When my husband and I were first dating, we were discussing bodily functions. I don’t know why—we just were. That was when he made a very serious claim that went something like this:
“All I know is, when I get married, my wife will never hear me, smell me or see me. And I would hope for the same respect from her.”
And I was sad. Because I knew it could never work out between us, since I was completely unwilling to suffer a stomach ache for the rest of my life.
Of course this “respect” only lasted until the vows were made and it was too late to back out, which is also when I finally let him see my bare feet that were covered with quarter-inch-deep splits in my heels, because of some sort of family skin curse which would likely be passed on to his children. But as I said, too late to back out.
And then after filling the house with mostly boys, the hearing, smelling and seeing became the song that never ends...yes it goes on and on, my friends. Which is why I burn candles.
So as I was thinking about it, I realized that a lot of our lives are made up of unrealistic expectations. Take for instance when I was about four years old, I had a beautiful doll that sat upon my dresser, wearing a dress made of blue velvet. This set my imagination soaring, and every night I would lull myself to sleep with this story in my head:
I was a princess. One summer’s afternoon, I decided to step outside to stand in the middle of my lawn. Wearing my midnight blue velvet gown, fluttering eyelashes and my hair in an upsweep, I opened the screen door of my 1970’s tract house and walked several paces.
Suddenly, the warmth of the sun became too much for my delicate nature, and holding the back of my hand to my forehead, I fainted into a beautiful puddle of crinoline. Sensing my plight, all of the neighborhood boys came running to see the exquisite princess. And they were bearing gifts.
Silently they laid the presents at my feet, and then returned to their homes to adore me from their front windows. When I awoke, I gathered up their offerings and went back inside where I could prepare to do the whole thing over again the next day.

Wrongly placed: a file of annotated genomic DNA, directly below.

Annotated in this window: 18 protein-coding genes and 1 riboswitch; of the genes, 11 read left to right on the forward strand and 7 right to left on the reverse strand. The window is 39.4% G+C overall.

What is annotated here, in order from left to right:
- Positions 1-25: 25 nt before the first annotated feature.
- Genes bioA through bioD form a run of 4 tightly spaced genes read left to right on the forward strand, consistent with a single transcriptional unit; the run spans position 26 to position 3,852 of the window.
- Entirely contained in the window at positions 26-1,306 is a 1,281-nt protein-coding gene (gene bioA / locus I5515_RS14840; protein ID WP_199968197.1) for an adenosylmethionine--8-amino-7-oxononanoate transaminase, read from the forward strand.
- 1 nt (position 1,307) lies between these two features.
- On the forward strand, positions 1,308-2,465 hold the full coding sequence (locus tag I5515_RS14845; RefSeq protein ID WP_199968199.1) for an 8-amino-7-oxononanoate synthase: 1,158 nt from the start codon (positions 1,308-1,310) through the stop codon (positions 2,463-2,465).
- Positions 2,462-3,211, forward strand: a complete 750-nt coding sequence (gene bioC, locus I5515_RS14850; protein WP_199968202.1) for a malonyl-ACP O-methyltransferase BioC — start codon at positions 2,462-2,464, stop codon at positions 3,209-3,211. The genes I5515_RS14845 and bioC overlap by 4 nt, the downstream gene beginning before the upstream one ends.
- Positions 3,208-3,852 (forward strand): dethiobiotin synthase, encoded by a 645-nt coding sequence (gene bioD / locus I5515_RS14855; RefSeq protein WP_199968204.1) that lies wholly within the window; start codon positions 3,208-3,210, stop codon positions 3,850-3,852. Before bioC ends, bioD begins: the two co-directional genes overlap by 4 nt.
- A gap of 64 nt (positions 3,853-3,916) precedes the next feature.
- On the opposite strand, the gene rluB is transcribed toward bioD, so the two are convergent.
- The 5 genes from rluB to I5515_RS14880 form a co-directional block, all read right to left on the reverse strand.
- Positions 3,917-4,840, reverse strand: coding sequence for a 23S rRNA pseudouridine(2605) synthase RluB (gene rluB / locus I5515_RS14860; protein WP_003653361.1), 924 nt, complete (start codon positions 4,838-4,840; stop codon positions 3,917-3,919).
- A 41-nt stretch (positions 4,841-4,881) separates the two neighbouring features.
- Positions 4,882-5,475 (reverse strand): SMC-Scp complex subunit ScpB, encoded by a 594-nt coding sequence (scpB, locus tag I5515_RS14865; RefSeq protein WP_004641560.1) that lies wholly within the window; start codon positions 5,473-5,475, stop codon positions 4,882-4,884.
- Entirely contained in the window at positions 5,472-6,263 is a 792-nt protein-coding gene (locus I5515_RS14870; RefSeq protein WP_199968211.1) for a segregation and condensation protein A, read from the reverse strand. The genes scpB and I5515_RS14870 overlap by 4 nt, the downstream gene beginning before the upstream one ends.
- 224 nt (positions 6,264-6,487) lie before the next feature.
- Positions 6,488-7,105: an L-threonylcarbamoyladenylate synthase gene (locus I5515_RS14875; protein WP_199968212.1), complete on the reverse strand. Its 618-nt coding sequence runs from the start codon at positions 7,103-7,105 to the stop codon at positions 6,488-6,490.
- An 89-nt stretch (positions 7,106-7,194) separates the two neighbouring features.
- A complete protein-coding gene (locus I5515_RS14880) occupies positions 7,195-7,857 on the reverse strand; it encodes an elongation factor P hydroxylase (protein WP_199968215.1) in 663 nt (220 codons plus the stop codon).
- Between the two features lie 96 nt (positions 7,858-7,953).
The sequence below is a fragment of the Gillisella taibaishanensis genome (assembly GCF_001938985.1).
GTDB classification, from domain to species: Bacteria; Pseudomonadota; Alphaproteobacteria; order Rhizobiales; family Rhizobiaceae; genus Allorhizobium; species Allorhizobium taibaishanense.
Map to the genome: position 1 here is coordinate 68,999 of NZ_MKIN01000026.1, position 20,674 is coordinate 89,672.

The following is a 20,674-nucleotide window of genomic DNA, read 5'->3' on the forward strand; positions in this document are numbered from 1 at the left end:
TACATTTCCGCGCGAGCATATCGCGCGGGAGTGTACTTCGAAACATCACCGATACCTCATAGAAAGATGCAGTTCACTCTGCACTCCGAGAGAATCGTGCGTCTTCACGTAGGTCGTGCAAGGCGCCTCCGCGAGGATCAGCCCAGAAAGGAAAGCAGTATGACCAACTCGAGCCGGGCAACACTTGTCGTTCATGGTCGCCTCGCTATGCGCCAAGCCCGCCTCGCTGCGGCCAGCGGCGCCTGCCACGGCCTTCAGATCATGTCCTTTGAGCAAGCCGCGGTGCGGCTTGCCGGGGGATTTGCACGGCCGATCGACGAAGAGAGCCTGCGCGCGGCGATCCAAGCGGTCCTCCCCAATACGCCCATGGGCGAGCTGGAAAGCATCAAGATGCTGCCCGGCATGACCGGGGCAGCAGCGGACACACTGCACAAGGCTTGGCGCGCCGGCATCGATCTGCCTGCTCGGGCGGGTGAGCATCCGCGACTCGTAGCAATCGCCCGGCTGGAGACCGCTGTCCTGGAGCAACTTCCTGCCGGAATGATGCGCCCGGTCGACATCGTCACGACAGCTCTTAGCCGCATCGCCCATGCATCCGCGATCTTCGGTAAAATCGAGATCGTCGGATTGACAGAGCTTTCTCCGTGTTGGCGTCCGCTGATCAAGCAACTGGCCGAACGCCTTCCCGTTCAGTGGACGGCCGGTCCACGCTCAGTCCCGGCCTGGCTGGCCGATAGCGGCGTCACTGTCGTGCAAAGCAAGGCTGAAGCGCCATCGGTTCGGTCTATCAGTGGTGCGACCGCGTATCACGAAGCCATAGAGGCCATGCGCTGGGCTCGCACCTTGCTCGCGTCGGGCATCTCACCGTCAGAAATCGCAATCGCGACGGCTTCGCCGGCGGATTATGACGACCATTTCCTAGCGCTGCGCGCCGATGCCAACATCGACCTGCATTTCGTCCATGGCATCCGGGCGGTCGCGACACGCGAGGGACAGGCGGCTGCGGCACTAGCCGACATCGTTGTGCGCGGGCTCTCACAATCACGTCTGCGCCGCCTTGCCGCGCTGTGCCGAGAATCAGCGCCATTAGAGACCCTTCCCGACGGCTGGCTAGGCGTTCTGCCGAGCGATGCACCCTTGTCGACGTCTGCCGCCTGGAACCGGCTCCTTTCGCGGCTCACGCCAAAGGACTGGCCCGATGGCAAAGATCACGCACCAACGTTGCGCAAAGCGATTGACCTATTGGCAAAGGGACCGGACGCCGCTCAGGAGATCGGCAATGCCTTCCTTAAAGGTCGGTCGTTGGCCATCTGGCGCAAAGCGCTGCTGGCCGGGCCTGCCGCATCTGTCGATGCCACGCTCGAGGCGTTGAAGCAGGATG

Fast forward forty years. My husband and I decided we were going to get in shape, so we joined a gym. Throwing on oversized sweats, my hair in a ponytail and only just washed the sleep from my eyes, we arrived for our hourlong exertion with Emil, our personal trainer, which culminated in being weighed in public.
Now I don’t know if that’s what threw me over the edge or what, but what I do know is that a radio plays in your head when you’re out cold. And guess what you don’t do when you faint? You don’t suck in. Guess what else? When one leg of your sweats rides up to your upper thigh, you don’t have enough presence to pull it back down.
Also, your lashes don’t flutter and your lips aren’t pouty and your dead weight is faaaarrr toooooo much for your husband to lift, so he just kind of lets you slump over and shakes you hard, calling your name loudly, which introduces you to all of the people on the treadmills who are watching the show.
This brings to mind the words of a wise, dear man, Gordon B. Hinckley; “Anyone who imagines that bliss is normal is going to waste a lot of time running around shouting that he has been robbed.”
But I think you and I both know that I REALLY WAS ROBBED, YOU GUYS! I MEAN REALLY, REALLY ROBBED, BECAUSE THAT IS NOT A DAINTY FAINT!
However, here’s the bright side; while I was coming to, Emil called me Princess. As in, “Hey there, princess. You wakin’ up now? See, Sterling–I told you it would just be a minute or two. CAN SOMEBODY BRING ME A COLD RAG? SHE’S SWEATING QUITE A BIT HERE!”
So you see? Although the circumstances weren’t quite what I originally had in mind, a princess did faint. And I kind of think a cold rag on a sweaty brow could be considered a gift. And the people on the treadmills were a lot like the neighborhood boys admiring me from their windows. Chhh...ch ch ch. (Eyes closed, shaking head and my finger to your lips) It doesn’t matter what you say. I see things the way I want to.
No, bliss is not normal. Husbands emit fumes, wive’s feet are gross and princesses sweat. But as long as we’re willing to toss on a pair of rose colored glasses...or hold a rose under our noses, for that matter...the less offended we will be when we see, hear or smell something we didn’t want to.
And the faster we lower those expectations, the more pleasantly surprised we can be. Bless our sweaty, stinky hearts.